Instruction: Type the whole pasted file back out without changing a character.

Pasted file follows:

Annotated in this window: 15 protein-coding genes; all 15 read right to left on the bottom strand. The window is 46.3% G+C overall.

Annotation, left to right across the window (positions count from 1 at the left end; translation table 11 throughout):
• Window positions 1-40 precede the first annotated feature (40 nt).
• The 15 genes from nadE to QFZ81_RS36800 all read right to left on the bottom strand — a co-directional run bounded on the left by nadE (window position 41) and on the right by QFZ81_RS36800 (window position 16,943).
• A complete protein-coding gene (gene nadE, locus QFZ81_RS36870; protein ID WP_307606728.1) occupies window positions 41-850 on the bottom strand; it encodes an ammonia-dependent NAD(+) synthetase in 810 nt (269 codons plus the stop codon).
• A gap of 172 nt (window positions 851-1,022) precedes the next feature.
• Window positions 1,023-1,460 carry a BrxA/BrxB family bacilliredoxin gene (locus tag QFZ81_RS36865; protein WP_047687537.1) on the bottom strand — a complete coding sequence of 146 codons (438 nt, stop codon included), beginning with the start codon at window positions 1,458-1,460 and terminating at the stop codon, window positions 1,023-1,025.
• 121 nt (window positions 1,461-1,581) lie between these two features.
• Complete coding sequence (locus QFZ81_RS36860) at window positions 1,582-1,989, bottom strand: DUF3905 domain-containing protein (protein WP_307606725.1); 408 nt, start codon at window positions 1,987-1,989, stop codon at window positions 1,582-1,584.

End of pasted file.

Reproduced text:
Annotated in this window: 15 protein-coding genes; all 15 read right to left on the bottom strand. The window is 46.3% G+C overall.

Annotation, left to right across the window (positions count from 1 at the left end; translation table 11 throughout):
• Window positions 1-40 precede the first annotated feature (40 nt).
• The 15 genes from nadE to QFZ81_RS36800 all read right to left on the bottom strand — a co-directional run bounded on the left by nadE (window position 41) and on the right by QFZ81_RS36800 (window position 16,943).
• A complete protein-coding gene (gene nadE, locus QFZ81_RS36870; protein ID WP_307606728.1) occupies window positions 41-850 on the bottom strand; it encodes an ammonia-dependent NAD(+) synthetase in 810 nt (269 codons plus the stop codon).
• A gap of 172 nt (window positions 851-1,022) precedes the next feature.
• Window positions 1,023-1,460 carry a BrxA/BrxB family bacilliredoxin gene (locus tag QFZ81_RS36865; protein WP_047687537.1) on the bottom strand — a complete coding sequence of 146 codons (438 nt, stop codon included), beginning with the start codon at window positions 1,458-1,460 and terminating at the stop codon, window positions 1,023-1,025.
• 121 nt (window positions 1,461-1,581) lie between these two features.
• Complete coding sequence (locus QFZ81_RS36860) at window positions 1,582-1,989, bottom strand: DUF3905 domain-containing protein (protein WP_307606725.1); 408 nt, start codon at window positions 1,987-1,989, stop codon at window positions 1,582-1,584.